It is equally clear to me that an accused is denied the right to effective assistance of counsel[1] when counsel advises a waiver of the right to trial by jury without first having read a decision of this court bearing directly upon his reason for giving such advice. "[U]nlike other decisions, which are often called `trial decisions,' where it is counsel who decides whether to cross examine a particular witness or introduce a particular document," Poe v. United States, 233 F. Supp. 173, 176 (D.C.C. 1964) (Wright, J., sitting by designation), the decision whether to waive the right to trial by jury is personal to the accused. Since it is the accused who must make the ultimate decision, it is counsel's duty to provide him with all relevant information, both factual and legal, on which he can rely in making his decision. People v. Ibarra, 60 Cal. 2d 460, 34 Cal. Rptr. 863, 386 P.2d 487 (1963).

In this case, counsel's failure to read and thereby take into account a matter of law, particularly one established by the highest court in this state, relating to an important legal fact counsel himself considered highly significant, establishes, in my view, a clear violation of appellant's right to effective assistance of counsel. Without first familiarizing himself with the applicable law, counsel could not and did not exercise any judgment with respect to his advice to waive trial by jury.

The cost of keeping abreast of current legal developments in this jurisdiction, where counsel is licensed and practices law, is minimal. Further, it is not unrealistic to expect counsel to subscribe to and read decisions of this court within a reasonable time after they are published. At the least, upon undertaking representation, counsel can be expected to examine the advance sheets, as a matter of course, to determine whether any recent decisions bear upon the matter at hand. As it is stated in the Code of Professional Responsibility adopted by this court, counsel "should strive to become and remain proficient in his practice and should accept employment only in matters which he is or intends to become competent to handle." Code of Professional Responsibility, EC 6-1 (1970).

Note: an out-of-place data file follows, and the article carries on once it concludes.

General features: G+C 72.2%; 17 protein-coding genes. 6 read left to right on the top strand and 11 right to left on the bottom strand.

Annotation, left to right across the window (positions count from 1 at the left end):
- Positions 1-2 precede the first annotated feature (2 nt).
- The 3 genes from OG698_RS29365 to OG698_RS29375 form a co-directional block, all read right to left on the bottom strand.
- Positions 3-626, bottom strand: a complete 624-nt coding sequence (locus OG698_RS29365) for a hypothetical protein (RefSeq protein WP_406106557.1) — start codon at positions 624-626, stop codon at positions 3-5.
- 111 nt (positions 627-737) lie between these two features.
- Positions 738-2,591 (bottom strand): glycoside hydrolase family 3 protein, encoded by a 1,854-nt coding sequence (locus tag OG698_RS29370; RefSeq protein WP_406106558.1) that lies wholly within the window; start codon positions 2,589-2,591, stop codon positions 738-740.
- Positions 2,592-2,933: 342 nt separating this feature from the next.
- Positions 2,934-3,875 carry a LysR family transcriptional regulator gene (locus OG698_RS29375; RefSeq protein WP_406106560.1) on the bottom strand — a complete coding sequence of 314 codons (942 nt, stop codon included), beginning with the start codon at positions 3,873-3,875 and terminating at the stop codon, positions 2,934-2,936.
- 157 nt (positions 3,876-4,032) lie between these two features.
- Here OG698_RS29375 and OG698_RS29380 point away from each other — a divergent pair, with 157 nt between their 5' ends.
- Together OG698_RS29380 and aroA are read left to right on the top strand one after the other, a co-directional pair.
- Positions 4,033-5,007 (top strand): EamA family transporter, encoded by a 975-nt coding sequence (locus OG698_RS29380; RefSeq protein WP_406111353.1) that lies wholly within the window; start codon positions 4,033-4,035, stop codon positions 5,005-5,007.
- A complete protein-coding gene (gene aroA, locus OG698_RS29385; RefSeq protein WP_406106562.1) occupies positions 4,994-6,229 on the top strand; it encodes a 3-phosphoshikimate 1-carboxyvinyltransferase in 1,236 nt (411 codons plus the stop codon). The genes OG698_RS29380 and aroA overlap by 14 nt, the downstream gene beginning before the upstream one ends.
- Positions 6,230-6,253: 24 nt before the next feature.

[1] The record of the arraignment proceeding on October 2, 1970, contains the following:

THE CLERK: Criminal No. 41252, State of Hawaii versus Richard Kahalewai, also known as Richard Gabriel.

MR. KITAOKA: May the record show that I am representing the defendant and that he is present. This is a matter for arraignment and plea.

(Discussion followed.)

MR. KITAOKA: I acknowledge receipt of the Indictment and consent to its entry in the words and figures thereof. We are ready to plead, your Honor.

THE COURT: What is your plea, Richard Kahalewai?

THE DEFENDANT: Not guilty.

THE COURT: Jury trial, of course.

MR. KITAOKA: May we have an early trial, early date? This shouldn't take long. Waive jury, your Honor.

[2] Article I, Section 11 of the State Constitution was modeled after the 6th Amendment and was intended to incorporate it and to give the State the benefit of federal decisions construing the same language. State v. Wong, 47 Haw. 361, 385, 389 P.2d 439, 452 (1964).

[3] See, e.g., People v. Guerin, 22 Cal. App. 3d 775, 784, 99 Cal. Rptr. 573, 579 (1972) where appellant's trial counsel, a practitioner for 22 years, alleged in the face of a faultless trial record that his own trial performance had been so incompetent that he had reduced the trial to a farce or sham.

[1] An accused in a criminal trial has the right to the effective assistance of counsel in his defense. This right is guaranteed and protected by the Sixth Amendment and is a necessary requisite of due process of law under the Fourteenth Amendment to the United States Constitution. Powell v. Alabama, 287 U.S. 45, 71, 53 S. Ct. 55, 77 L. Ed. 158 (1932); People v. Ibarra, 60 Cal. 2d 460, 34 Cal. Rptr. 863, 386 P.2d 487 (1963).